“Curious to read some of the comments and get a sense of volume, this week I perused the official regulatory website of the government, regulations.gov,” she continues. “Recall that the language from the rule indicated that comments would be posted publicly: ‘All comments are posted on the Internet exactly as received, and can be retrieved by most Internet search engines.’”

“Much to my surprise, my search led me to only a very small number of comments — under 100,” Monahan says. “Knowing that FRC constituents alone submitted close to 12000 comments, and that USCCB constituents filed close to 60,000 comments, I was surprised and assumed I was searching incorrectly.”

Monahan called the regulations.gov helpline and had a customer service representative walk her through the process to assure her she was accessing the web site correctly.

“At the end of that conversation together we located only 58 comments,” Monahan says. “I then asked the customer service representative if HHS may withhold certain comments. The representative ironically began by telling me that the ‘Obama Administration is committed to transparency’ but then told me that HHS has control over what they post.”

 

“On September 30th, the Department of Health and Human Services (HHS) received thousands of negative comments related to the interim final rule published on August 3rd where all insurance plans were informed that they must cover the full range of FDA-approved contraceptives with no co-pay,” Monahan explains. “A very narrowly defined conscience exemption for religious organizations was included which, in essence, covers only places of worship and was originally drafted by the American Civil Liberties Union (ACLU) for a bill in California.”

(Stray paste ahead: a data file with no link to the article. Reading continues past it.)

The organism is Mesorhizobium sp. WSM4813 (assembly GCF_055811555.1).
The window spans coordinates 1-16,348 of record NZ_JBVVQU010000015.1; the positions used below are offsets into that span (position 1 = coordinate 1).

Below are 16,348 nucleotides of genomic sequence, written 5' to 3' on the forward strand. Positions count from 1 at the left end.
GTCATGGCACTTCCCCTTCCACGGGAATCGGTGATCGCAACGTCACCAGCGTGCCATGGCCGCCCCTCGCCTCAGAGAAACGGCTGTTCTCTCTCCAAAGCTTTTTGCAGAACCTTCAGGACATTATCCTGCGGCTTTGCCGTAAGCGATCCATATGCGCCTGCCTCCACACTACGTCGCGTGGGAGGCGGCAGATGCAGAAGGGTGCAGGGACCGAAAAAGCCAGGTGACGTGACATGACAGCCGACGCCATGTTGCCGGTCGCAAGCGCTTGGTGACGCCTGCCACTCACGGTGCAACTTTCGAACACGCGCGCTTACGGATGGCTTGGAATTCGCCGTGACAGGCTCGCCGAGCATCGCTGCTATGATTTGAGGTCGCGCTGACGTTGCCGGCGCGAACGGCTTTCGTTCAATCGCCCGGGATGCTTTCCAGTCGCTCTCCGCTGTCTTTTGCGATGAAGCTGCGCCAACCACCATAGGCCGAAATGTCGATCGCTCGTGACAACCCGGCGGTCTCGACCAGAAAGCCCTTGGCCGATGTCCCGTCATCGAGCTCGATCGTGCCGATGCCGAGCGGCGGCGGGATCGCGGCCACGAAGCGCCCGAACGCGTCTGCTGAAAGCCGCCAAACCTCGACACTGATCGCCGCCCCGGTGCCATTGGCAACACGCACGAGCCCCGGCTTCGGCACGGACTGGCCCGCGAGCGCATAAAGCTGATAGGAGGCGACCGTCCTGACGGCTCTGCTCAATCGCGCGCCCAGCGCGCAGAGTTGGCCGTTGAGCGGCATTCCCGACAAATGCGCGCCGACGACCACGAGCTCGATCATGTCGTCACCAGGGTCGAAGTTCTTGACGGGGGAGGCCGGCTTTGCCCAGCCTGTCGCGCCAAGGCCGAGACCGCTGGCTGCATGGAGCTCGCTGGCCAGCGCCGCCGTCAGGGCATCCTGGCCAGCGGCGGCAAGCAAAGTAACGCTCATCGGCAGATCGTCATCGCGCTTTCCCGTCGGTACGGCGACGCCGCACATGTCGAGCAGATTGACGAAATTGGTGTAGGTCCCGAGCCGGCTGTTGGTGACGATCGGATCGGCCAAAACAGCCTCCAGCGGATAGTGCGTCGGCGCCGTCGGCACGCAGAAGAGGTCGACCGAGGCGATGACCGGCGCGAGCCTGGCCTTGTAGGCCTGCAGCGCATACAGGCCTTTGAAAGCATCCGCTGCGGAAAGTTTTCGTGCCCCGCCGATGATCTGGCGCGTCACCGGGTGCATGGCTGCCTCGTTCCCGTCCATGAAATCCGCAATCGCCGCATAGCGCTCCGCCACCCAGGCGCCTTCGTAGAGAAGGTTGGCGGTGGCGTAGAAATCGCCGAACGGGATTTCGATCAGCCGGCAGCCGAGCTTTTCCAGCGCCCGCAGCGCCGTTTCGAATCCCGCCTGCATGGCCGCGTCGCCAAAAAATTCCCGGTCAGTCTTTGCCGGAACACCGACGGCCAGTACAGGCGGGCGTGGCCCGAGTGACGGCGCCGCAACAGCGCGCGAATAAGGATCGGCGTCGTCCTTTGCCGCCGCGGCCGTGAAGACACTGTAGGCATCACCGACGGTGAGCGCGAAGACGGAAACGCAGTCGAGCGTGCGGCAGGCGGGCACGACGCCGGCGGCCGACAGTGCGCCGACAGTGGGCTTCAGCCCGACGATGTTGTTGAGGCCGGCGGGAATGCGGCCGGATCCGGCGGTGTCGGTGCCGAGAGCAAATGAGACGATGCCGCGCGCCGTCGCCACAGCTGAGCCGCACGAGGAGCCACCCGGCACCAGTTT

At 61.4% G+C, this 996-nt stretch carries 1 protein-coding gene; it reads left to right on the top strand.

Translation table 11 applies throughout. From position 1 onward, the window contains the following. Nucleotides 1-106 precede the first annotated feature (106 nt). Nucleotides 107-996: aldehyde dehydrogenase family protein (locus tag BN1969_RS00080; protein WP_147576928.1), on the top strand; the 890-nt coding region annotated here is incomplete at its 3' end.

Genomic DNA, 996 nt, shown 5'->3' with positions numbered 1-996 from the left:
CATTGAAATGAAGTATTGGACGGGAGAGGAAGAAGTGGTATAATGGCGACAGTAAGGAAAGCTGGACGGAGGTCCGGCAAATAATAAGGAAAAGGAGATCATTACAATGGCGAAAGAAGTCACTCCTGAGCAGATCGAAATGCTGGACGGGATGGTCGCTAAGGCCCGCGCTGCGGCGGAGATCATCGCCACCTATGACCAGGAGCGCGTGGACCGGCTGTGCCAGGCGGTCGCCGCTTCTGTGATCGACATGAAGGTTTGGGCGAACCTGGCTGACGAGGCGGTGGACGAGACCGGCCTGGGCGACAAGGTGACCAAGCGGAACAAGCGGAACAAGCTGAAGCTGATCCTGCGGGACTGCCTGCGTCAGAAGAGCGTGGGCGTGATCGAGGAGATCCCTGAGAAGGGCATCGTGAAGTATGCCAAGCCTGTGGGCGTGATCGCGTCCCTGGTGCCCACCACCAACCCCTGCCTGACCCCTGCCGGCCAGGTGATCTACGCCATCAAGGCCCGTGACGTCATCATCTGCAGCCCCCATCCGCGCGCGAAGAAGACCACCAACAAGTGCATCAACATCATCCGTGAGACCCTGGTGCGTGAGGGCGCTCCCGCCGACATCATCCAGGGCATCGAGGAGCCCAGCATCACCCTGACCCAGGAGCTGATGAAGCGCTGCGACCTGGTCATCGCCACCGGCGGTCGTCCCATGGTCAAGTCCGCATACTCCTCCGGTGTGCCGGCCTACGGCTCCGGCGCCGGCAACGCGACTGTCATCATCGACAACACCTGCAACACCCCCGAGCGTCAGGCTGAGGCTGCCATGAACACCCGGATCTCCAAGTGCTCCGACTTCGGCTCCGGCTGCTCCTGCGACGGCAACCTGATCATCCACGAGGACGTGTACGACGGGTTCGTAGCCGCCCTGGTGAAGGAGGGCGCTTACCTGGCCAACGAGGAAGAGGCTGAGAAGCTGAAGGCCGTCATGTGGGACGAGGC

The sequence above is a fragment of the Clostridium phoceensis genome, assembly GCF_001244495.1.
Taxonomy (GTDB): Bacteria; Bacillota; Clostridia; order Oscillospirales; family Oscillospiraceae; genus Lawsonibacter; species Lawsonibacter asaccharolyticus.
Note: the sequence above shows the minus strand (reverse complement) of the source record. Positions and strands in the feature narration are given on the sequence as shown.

“Curious to read some of the comments and get a sense of volume, this week I perused the official regulatory website of the government, regulations.gov,” she continues. “Recall that the language from the rule indicated that comments would be posted publicly: ‘All comments are posted on the Internet exactly as received, and can be retrieved by most Internet search engines.’”

“Much to my surprise, my search led me to only a very small number of comments — under 100,” Monahan says. “Knowing that FRC constituents alone submitted close to 12000 comments, and that USCCB constituents filed close to 60,000 comments, I was surprised and assumed I was searching incorrectly.”

Monahan called the regulations.gov helpline and had a customer service representative walk her through the process to assure her she was accessing the web site correctly.

“At the end of that conversation together we located only 58 comments,” Monahan says. “I then asked the customer service representative if HHS may withhold certain comments. The representative ironically began by telling me that the ‘Obama Administration is committed to transparency’ but then told me that HHS has control over what they post.”

Enjoy.